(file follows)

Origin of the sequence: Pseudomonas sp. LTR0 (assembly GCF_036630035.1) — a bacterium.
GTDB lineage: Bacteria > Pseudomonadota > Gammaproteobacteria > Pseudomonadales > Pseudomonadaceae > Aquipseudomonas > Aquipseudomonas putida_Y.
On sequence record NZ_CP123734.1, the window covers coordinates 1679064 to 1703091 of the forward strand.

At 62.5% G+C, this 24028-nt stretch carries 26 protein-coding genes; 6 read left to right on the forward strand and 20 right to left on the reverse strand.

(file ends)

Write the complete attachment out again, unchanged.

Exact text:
Origin of the sequence: Pseudomonas sp. LTR0 (assembly GCF_036630035.1) — a bacterium.
GTDB lineage: Bacteria > Pseudomonadota > Gammaproteobacteria > Pseudomonadales > Pseudomonadaceae > Aquipseudomonas > Aquipseudomonas putida_Y.
On sequence record NZ_CP123734.1, the window covers coordinates 1679064 to 1703091 of the forward strand.

At 62.5% G+C, this 24028-nt stretch carries 26 protein-coding genes; 6 read left to right on the forward strand and 20 right to left on the reverse strand.